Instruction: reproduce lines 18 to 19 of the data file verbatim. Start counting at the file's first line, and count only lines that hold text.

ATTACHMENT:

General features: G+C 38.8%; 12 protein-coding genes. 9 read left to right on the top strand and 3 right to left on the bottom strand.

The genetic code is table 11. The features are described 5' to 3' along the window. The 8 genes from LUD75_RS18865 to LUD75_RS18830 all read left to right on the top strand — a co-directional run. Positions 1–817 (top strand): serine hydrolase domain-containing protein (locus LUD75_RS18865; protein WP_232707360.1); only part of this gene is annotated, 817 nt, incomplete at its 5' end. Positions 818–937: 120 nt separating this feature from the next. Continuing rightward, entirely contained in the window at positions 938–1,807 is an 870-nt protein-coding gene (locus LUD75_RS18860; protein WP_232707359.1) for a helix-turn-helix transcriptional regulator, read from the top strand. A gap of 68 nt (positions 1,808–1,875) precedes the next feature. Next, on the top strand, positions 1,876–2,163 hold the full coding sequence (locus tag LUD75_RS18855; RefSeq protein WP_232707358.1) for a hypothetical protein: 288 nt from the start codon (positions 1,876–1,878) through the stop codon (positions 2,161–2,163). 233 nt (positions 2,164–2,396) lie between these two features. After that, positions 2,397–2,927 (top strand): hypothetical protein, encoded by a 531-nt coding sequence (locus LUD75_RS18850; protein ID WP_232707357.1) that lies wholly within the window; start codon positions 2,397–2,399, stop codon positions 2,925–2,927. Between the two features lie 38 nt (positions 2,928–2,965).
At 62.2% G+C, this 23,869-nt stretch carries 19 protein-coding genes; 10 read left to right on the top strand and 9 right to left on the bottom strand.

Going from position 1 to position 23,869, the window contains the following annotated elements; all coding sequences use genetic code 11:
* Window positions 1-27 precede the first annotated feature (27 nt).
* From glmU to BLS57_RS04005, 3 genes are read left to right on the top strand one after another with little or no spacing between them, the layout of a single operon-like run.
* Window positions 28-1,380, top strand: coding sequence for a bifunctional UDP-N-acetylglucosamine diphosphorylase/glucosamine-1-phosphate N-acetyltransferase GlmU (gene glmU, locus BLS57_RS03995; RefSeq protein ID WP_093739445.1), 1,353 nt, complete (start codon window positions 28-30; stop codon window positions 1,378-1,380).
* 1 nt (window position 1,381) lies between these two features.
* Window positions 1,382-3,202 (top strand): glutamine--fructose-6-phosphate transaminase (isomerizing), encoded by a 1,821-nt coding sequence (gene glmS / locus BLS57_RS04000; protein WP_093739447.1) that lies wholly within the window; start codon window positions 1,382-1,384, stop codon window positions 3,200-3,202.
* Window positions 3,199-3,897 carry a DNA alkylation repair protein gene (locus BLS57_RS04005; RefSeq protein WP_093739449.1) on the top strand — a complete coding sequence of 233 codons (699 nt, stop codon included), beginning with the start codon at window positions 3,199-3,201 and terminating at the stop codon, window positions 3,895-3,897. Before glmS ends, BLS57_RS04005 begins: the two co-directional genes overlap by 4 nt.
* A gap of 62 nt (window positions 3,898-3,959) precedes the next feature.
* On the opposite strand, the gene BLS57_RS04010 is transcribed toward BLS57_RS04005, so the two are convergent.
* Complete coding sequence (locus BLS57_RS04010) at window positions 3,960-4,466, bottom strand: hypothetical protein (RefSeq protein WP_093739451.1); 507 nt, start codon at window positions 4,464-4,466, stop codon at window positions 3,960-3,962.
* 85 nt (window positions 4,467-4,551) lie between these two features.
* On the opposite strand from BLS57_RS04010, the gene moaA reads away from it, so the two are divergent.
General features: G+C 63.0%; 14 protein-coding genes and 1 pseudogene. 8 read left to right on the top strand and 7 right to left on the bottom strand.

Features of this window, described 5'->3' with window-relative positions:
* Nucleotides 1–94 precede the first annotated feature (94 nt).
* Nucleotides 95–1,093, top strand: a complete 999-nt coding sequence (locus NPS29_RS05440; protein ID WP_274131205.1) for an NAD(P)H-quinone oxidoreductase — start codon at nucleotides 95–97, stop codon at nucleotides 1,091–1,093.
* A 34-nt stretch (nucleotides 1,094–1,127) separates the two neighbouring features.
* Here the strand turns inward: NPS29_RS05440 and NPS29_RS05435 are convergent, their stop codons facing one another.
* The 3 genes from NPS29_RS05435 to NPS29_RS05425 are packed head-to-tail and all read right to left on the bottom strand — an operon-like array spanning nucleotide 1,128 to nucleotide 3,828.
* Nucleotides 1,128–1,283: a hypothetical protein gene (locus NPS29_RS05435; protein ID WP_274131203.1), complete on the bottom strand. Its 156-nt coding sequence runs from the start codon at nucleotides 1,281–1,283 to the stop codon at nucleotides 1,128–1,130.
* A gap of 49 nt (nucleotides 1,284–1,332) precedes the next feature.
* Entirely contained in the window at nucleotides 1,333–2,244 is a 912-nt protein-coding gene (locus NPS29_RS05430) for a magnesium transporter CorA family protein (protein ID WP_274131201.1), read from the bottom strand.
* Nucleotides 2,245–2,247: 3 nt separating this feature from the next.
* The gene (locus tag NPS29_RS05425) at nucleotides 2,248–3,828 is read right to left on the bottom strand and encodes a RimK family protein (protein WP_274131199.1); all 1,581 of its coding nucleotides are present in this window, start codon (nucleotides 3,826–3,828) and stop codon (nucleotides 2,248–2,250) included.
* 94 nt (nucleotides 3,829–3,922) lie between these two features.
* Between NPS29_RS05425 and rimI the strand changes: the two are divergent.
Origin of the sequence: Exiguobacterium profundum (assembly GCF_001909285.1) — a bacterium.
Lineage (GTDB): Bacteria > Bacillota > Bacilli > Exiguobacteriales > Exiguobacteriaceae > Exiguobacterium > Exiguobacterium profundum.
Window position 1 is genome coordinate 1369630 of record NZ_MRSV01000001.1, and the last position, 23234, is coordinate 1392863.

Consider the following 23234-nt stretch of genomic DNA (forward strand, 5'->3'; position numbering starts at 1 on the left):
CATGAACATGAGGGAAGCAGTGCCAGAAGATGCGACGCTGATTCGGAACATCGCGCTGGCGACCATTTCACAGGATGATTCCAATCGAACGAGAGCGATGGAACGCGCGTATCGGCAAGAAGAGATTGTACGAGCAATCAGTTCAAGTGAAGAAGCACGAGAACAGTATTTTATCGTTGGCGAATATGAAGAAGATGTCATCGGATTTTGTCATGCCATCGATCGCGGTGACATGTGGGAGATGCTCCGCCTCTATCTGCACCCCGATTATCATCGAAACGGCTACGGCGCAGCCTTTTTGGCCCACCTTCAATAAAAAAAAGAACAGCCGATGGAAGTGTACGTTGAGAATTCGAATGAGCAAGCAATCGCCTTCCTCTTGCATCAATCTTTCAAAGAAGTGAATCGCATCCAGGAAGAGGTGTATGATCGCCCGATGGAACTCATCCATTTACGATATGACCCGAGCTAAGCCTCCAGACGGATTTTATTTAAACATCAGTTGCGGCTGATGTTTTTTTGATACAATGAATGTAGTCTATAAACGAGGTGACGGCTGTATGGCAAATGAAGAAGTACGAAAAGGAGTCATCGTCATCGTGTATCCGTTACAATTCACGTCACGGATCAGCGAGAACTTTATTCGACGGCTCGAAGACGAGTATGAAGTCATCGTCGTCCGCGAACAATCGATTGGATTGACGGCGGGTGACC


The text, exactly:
* Nucleotides 1–94 precede the first annotated feature (94 nt).
* Nucleotides 95–1,093, top strand: a complete 999-nt coding sequence (locus NPS29_RS05440; protein ID WP_274131205.1) for an NAD(P)H-quinone oxidoreductase — start codon at nucleotides 95–97, stop codon at nucleotides 1,091–1,093.